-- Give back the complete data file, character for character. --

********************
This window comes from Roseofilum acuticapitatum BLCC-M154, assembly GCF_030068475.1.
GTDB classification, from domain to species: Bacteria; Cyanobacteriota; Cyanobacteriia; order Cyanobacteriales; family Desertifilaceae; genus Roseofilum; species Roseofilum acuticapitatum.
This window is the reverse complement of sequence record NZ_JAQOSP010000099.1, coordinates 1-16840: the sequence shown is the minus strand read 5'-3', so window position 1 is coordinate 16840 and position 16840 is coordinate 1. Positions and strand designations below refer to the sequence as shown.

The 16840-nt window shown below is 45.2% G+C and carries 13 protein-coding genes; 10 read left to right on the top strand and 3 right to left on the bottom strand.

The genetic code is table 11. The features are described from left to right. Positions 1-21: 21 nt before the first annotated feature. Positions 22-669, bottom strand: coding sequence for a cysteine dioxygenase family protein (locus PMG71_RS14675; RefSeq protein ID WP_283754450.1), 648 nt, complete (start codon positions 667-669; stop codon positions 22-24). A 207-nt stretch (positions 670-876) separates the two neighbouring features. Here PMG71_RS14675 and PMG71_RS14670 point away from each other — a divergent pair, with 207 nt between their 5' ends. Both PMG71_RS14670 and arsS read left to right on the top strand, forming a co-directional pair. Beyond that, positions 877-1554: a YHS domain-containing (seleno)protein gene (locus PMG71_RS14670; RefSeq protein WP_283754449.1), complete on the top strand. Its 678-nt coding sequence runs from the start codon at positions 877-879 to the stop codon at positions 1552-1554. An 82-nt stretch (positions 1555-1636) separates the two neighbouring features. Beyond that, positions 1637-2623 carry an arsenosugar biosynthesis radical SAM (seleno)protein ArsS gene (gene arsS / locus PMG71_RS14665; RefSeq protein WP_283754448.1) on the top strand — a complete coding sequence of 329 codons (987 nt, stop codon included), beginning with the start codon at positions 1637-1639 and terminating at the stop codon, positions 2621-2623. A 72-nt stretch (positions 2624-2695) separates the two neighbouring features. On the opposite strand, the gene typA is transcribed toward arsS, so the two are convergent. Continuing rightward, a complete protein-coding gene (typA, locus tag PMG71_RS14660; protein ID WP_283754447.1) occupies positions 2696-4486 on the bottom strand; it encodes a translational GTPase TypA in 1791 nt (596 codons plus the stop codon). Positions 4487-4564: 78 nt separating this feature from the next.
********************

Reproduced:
This window comes from Roseofilum acuticapitatum BLCC-M154, assembly GCF_030068475.1.
GTDB classification, from domain to species: Bacteria; Cyanobacteriota; Cyanobacteriia; order Cyanobacteriales; family Desertifilaceae; genus Roseofilum; species Roseofilum acuticapitatum.
This window is the reverse complement of sequence record NZ_JAQOSP010000099.1, coordinates 1-16840: the sequence shown is the minus strand read 5'-3', so window position 1 is coordinate 16840 and position 16840 is coordinate 1. Positions and strand designations below refer to the sequence as shown.

The 16840-nt window shown below is 45.2% G+C and carries 13 protein-coding genes; 10 read left to right on the top strand and 3 right to left on the bottom strand.

The genetic code is table 11. The features are described from left to right. Positions 1-21: 21 nt before the first annotated feature. Positions 22-669, bottom strand: coding sequence for a cysteine dioxygenase family protein (locus PMG71_RS14675; RefSeq protein ID WP_283754450.1), 648 nt, complete (start codon positions 667-669; stop codon positions 22-24). A 207-nt stretch (positions 670-876) separates the two neighbouring features. Here PMG71_RS14675 and PMG71_RS14670 point away from each other — a divergent pair, with 207 nt between their 5' ends. Both PMG71_RS14670 and arsS read left to right on the top strand, forming a co-directional pair. Beyond that, positions 877-1554: a YHS domain-containing (seleno)protein gene (locus PMG71_RS14670; RefSeq protein WP_283754449.1), complete on the top strand. Its 678-nt coding sequence runs from the start codon at positions 877-879 to the stop codon at positions 1552-1554. An 82-nt stretch (positions 1555-1636) separates the two neighbouring features. Beyond that, positions 1637-2623 carry an arsenosugar biosynthesis radical SAM (seleno)protein ArsS gene (gene arsS / locus PMG71_RS14665; RefSeq protein WP_283754448.1) on the top strand — a complete coding sequence of 329 codons (987 nt, stop codon included), beginning with the start codon at positions 1637-1639 and terminating at the stop codon, positions 2621-2623. A 72-nt stretch (positions 2624-2695) separates the two neighbouring features. On the opposite strand, the gene typA is transcribed toward arsS, so the two are convergent. Continuing rightward, a complete protein-coding gene (typA, locus tag PMG71_RS14660; protein ID WP_283754447.1) occupies positions 2696-4486 on the bottom strand; it encodes a translational GTPase TypA in 1791 nt (596 codons plus the stop codon). Positions 4487-4564: 78 nt separating this feature from the next.